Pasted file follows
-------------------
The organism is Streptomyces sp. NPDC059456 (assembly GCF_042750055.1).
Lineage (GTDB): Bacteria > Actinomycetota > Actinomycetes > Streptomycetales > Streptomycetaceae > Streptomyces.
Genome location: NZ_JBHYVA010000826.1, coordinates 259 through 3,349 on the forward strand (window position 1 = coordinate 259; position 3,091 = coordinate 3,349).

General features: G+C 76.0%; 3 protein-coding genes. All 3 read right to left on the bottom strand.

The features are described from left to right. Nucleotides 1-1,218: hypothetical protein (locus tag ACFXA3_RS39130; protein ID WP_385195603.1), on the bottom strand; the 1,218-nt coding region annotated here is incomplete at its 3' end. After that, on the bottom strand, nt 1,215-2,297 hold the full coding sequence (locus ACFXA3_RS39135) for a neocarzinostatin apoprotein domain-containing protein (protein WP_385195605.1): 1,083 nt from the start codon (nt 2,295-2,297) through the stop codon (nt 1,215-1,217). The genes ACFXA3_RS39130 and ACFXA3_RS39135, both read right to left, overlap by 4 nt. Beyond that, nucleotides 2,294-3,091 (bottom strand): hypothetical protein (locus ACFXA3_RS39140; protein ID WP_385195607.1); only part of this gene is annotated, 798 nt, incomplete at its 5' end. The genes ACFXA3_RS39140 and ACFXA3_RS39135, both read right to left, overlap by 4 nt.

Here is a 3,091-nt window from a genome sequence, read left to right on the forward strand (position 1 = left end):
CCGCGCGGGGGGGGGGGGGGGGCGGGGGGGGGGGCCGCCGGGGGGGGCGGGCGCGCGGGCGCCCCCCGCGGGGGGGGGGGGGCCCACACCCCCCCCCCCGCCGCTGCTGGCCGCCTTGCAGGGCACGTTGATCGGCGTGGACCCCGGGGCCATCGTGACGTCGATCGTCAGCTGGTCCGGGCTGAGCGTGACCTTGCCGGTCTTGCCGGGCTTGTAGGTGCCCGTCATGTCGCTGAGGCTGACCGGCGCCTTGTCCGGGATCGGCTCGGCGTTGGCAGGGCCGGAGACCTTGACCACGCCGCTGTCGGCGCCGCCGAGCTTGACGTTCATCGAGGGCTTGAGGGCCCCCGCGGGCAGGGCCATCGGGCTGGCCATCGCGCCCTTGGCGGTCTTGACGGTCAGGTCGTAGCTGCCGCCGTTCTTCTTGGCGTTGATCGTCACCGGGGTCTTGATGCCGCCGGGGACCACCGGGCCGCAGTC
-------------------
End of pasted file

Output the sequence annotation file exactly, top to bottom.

The organism is Streptomyces sp. NPDC059456 (assembly GCF_042750055.1).
Lineage (GTDB): Bacteria > Actinomycetota > Actinomycetes > Streptomycetales > Streptomycetaceae > Streptomyces.
Genome location: NZ_JBHYVA010000826.1, coordinates 259 through 3,349 on the forward strand (window position 1 = coordinate 259; position 3,091 = coordinate 3,349).

General features: G+C 76.0%; 3 protein-coding genes. All 3 read right to left on the bottom strand.

The features are described from left to right. Nucleotides 1-1,218: hypothetical protein (locus tag ACFXA3_RS39130; protein ID WP_385195603.1), on the bottom strand; the 1,218-nt coding region annotated here is incomplete at its 3' end. After that, on the bottom strand, nt 1,215-2,297 hold the full coding sequence (locus ACFXA3_RS39135) for a neocarzinostatin apoprotein domain-containing protein (protein WP_385195605.1): 1,083 nt from the start codon (nt 2,295-2,297) through the stop codon (nt 1,215-1,217). The genes ACFXA3_RS39130 and ACFXA3_RS39135, both read right to left, overlap by 4 nt. Beyond that, nucleotides 2,294-3,091 (bottom strand): hypothetical protein (locus ACFXA3_RS39140; protein ID WP_385195607.1); only part of this gene is annotated, 798 nt, incomplete at its 5' end. The genes ACFXA3_RS39140 and ACFXA3_RS39135, both read right to left, overlap by 4 nt.

Here is a 3,091-nt window from a genome sequence, read left to right on the forward strand (position 1 = left end):
CCGCGCGGGGGGGGGGGGGGGGCGGGGGGGGGGGCCGCCGGGGGGGGCGGGCGCGCGGGCGCCCCCCGCGGGGGGGGGGGGGCCCACACCCCCCCCCCCGCCGCTGCTGGCCGCCTTGCAGGGCACGTTGATCGGCGTGGACCCCGGGGCCATCGTGACGTCGATCGTCAGCTGGTCCGGGCTGAGCGTGACCTTGCCGGTCTTGCCGGGCTTGTAGGTGCCCGTCATGTCGCTGAGGCTGACCGGCGCCTTGTCCGGGATCGGCTCGGCGTTGGCAGGGCCGGAGACCTTGACCACGCCGCTGTCGGCGCCGCCGAGCTTGACGTTCATCGAGGGCTTGAGGGCCCCCGCGGGCAGGGCCATCGGGCTGGCCATCGCGCCCTTGGCGGTCTTGACGGTCAGGTCGTAGCTGCCGCCGTTCTTCTTGGCGTTGATCGTCACCGGGGTCTTGATGCCGCCGGGGACCACCGGGCCGCAGTC